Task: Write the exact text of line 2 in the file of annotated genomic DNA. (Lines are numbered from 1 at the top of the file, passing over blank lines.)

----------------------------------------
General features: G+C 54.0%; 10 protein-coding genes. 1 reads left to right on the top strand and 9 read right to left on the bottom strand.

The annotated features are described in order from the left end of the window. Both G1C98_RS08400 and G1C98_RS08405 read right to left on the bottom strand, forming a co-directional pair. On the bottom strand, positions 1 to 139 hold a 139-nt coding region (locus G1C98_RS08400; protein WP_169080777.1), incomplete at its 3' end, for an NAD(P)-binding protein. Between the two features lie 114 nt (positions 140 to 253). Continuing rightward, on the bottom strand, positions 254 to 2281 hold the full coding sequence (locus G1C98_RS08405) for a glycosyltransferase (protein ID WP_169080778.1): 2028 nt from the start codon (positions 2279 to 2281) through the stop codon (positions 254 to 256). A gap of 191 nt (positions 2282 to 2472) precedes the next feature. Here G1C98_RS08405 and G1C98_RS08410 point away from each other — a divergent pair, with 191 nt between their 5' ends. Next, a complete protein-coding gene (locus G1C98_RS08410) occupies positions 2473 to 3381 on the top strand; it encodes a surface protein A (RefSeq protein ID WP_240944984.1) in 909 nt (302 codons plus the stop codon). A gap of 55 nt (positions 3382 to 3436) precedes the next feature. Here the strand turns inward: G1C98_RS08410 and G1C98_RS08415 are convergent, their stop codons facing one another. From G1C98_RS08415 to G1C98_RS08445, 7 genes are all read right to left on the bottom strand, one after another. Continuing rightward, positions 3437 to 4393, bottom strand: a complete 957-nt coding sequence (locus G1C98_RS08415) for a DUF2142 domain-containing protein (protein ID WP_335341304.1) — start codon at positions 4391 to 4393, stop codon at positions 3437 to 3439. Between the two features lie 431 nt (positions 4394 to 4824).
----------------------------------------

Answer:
The annotated features are described in order from the left end of the window. Both G1C98_RS08400 and G1C98_RS08405 read right to left on the bottom strand, forming a co-directional pair. On the bottom strand, positions 1 to 139 hold a 139-nt coding region (locus G1C98_RS08400; protein WP_169080777.1), incomplete at its 3' end, for an NAD(P)-binding protein. Between the two features lie 114 nt (positions 140 to 253). Continuing rightward, on the bottom strand, positions 254 to 2281 hold the full coding sequence (locus G1C98_RS08405) for a glycosyltransferase (protein ID WP_169080778.1): 2028 nt from the start codon (positions 2279 to 2281) through the stop codon (positions 254 to 256). A gap of 191 nt (positions 2282 to 2472) precedes the next feature. Here G1C98_RS08405 and G1C98_RS08410 point away from each other — a divergent pair, with 191 nt between their 5' ends. Next, a complete protein-coding gene (locus G1C98_RS08410) occupies positions 2473 to 3381 on the top strand; it encodes a surface protein A (RefSeq protein ID WP_240944984.1) in 909 nt (302 codons plus the stop codon). A gap of 55 nt (positions 3382 to 3436) precedes the next feature. Here the strand turns inward: G1C98_RS08410 and G1C98_RS08415 are convergent, their stop codons facing one another. From G1C98_RS08415 to G1C98_RS08445, 7 genes are all read right to left on the bottom strand, one after another. Continuing rightward, positions 3437 to 4393, bottom strand: a complete 957-nt coding sequence (locus G1C98_RS08415) for a DUF2142 domain-containing protein (protein ID WP_335341304.1) — start codon at positions 4391 to 4393, stop codon at positions 3437 to 3439. Between the two features lie 431 nt (positions 4394 to 4824).